Joint effort targets 1064 nm single-photon counter
CRANBURY, NJ AND GENEVA, SWITZERLANDPrinceton Lightwave and id Quantique have announce plans to develop the world’s first single-photon counting module optimized for 1064 nm by combining an optimized avalanche photodiode with integrated biasing and quenching electronics.
CRANBURY, NJ AND GENEVA, SWITZERLAND—Princeton Lightwave and id Quantique have announce plans to develop the world’s first single-photon counting module optimized for 1064 nm by combining an optimized avalanche photodiode with integrated biasing and quenching electronics.
Single photons are difficult to detect at a wavelength close to 1064 nm with high efficiency, low noise, and low jitter. This region of the spectrum lies at the edge of the sensitivity of both silicon and indium-gallium-arsenide (InGaAs) avalanche photodiodes. Currently, the best approach is to use a silicon avalanche-photodiodebased single-photon detector. Unfortunately, the efficiency does not exceed a few percent. Recognizing the importance of this part of the spectrum, Princeton Lightwave and id Quantique have decided to initiate a collaboration to close this detection hole by providing optimized detectors.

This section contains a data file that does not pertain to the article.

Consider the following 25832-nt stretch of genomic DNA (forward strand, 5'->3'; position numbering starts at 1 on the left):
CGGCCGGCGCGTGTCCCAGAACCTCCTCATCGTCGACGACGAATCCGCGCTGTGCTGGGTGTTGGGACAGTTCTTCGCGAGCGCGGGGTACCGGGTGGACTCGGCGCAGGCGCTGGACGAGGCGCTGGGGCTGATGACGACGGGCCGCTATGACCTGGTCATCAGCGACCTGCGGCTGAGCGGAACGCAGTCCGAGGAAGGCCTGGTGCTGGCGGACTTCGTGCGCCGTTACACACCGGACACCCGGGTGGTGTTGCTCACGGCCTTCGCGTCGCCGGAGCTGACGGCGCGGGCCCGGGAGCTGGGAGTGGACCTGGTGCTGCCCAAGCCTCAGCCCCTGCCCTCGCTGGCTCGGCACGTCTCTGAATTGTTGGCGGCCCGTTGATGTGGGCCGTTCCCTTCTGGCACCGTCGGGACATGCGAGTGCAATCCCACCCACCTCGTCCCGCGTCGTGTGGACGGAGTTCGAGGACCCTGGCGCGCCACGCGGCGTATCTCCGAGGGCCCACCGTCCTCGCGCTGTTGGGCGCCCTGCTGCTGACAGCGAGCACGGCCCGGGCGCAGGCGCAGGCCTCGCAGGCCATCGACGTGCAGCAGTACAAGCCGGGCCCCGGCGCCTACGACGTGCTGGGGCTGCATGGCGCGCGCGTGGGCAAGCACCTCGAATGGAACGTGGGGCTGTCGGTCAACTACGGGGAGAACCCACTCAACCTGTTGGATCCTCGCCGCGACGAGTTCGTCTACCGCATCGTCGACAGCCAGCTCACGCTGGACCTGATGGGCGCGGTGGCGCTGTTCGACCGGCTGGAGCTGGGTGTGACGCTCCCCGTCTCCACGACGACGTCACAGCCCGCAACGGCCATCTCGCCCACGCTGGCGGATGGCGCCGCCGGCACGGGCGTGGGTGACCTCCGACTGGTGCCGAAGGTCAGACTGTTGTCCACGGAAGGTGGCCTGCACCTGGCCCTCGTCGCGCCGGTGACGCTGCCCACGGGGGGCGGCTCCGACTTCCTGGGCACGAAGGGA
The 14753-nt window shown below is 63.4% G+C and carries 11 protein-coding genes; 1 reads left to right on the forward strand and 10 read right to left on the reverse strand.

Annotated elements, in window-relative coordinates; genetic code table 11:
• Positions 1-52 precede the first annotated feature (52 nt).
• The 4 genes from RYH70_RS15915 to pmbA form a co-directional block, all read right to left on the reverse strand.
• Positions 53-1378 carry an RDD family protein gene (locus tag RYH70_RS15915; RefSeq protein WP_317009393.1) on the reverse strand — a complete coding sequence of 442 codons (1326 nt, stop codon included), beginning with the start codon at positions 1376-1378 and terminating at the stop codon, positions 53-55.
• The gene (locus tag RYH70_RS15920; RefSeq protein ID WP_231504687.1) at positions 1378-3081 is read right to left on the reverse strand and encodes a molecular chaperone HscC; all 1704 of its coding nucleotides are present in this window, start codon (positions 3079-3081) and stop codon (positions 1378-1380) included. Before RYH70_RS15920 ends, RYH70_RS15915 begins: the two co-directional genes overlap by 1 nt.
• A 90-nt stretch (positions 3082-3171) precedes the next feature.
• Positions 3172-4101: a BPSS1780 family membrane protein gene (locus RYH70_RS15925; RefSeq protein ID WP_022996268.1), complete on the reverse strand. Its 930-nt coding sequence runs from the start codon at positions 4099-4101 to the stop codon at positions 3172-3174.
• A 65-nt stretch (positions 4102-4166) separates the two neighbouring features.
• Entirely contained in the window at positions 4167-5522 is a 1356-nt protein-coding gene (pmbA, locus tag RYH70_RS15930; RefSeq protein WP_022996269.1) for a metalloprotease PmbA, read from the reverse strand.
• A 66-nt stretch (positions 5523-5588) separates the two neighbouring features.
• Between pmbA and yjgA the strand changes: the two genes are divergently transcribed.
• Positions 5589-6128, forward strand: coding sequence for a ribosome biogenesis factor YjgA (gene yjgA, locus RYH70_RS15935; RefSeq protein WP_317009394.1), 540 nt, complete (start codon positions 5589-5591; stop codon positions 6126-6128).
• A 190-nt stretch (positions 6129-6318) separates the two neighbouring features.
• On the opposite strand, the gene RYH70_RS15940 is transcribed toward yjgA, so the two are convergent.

Princeton Lightwave will use its expertise in III-V single-photon detector design and fabrication to develop an InGaAs phosphide/indium phosphide avalanche photodiode optimized for Geiger-mode operation with high efficiency at 1064 nm. id Quantique will combine this photodiode with its integrated active quenching circuit, which guarantees high performance, thanks to fast quenching, low capacitance, and high reliability.
This detector module will target applications in the growing fields of free-space quantum-key distribution, remote sensing, and spectroscopy. It will be launched at the end of 2007 and will be demonstrated at the Photonics West show in San Jose, CA, January 20–24, 2008.